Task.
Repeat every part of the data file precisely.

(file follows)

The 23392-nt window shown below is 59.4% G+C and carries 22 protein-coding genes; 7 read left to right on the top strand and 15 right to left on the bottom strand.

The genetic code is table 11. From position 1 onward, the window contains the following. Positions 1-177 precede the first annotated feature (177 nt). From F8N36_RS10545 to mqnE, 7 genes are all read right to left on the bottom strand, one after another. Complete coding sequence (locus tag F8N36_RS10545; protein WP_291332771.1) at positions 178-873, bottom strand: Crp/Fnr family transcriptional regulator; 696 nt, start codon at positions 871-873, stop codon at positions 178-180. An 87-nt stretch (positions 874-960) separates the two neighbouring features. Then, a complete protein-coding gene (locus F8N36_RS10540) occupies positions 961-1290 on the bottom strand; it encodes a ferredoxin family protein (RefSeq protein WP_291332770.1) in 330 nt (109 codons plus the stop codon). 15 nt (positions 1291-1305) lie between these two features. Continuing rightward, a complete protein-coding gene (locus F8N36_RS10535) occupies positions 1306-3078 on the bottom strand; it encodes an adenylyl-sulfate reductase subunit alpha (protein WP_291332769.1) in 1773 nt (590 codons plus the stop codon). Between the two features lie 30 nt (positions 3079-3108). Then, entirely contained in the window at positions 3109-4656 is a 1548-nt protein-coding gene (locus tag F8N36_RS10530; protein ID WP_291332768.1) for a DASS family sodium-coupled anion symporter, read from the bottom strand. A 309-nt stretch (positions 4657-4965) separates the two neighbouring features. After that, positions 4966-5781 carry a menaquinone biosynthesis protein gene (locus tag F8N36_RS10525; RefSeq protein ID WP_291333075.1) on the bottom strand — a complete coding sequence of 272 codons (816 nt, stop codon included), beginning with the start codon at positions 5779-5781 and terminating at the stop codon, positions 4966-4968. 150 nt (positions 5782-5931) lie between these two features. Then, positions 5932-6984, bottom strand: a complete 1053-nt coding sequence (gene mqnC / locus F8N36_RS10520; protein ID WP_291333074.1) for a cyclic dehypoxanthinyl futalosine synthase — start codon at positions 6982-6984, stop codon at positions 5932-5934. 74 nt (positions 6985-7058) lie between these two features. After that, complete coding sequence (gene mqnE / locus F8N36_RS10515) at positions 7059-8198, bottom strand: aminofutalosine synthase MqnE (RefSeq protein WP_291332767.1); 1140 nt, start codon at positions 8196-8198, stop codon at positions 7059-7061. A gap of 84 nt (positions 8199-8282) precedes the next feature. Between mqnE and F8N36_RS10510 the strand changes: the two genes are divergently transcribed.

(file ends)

The 23392-nt window shown below is 59.4% G+C and carries 22 protein-coding genes; 7 read left to right on the top strand and 15 right to left on the bottom strand.

The genetic code is table 11. From position 1 onward, the window contains the following. Positions 1-177 precede the first annotated feature (177 nt). From F8N36_RS10545 to mqnE, 7 genes are all read right to left on the bottom strand, one after another. Complete coding sequence (locus tag F8N36_RS10545; protein WP_291332771.1) at positions 178-873, bottom strand: Crp/Fnr family transcriptional regulator; 696 nt, start codon at positions 871-873, stop codon at positions 178-180. An 87-nt stretch (positions 874-960) separates the two neighbouring features. Then, a complete protein-coding gene (locus F8N36_RS10540) occupies positions 961-1290 on the bottom strand; it encodes a ferredoxin family protein (RefSeq protein WP_291332770.1) in 330 nt (109 codons plus the stop codon). 15 nt (positions 1291-1305) lie between these two features. Continuing rightward, a complete protein-coding gene (locus F8N36_RS10535) occupies positions 1306-3078 on the bottom strand; it encodes an adenylyl-sulfate reductase subunit alpha (protein WP_291332769.1) in 1773 nt (590 codons plus the stop codon). Between the two features lie 30 nt (positions 3079-3108). Then, entirely contained in the window at positions 3109-4656 is a 1548-nt protein-coding gene (locus tag F8N36_RS10530; protein ID WP_291332768.1) for a DASS family sodium-coupled anion symporter, read from the bottom strand. A 309-nt stretch (positions 4657-4965) separates the two neighbouring features. After that, positions 4966-5781 carry a menaquinone biosynthesis protein gene (locus tag F8N36_RS10525; RefSeq protein ID WP_291333075.1) on the bottom strand — a complete coding sequence of 272 codons (816 nt, stop codon included), beginning with the start codon at positions 5779-5781 and terminating at the stop codon, positions 4966-4968. 150 nt (positions 5782-5931) lie between these two features. Then, positions 5932-6984, bottom strand: a complete 1053-nt coding sequence (gene mqnC / locus F8N36_RS10520; protein ID WP_291333074.1) for a cyclic dehypoxanthinyl futalosine synthase — start codon at positions 6982-6984, stop codon at positions 5932-5934. 74 nt (positions 6985-7058) lie between these two features. After that, complete coding sequence (gene mqnE / locus F8N36_RS10515) at positions 7059-8198, bottom strand: aminofutalosine synthase MqnE (RefSeq protein WP_291332767.1); 1140 nt, start codon at positions 8196-8198, stop codon at positions 7059-7061. A gap of 84 nt (positions 8199-8282) precedes the next feature. Between mqnE and F8N36_RS10510 the strand changes: the two genes are divergently transcribed.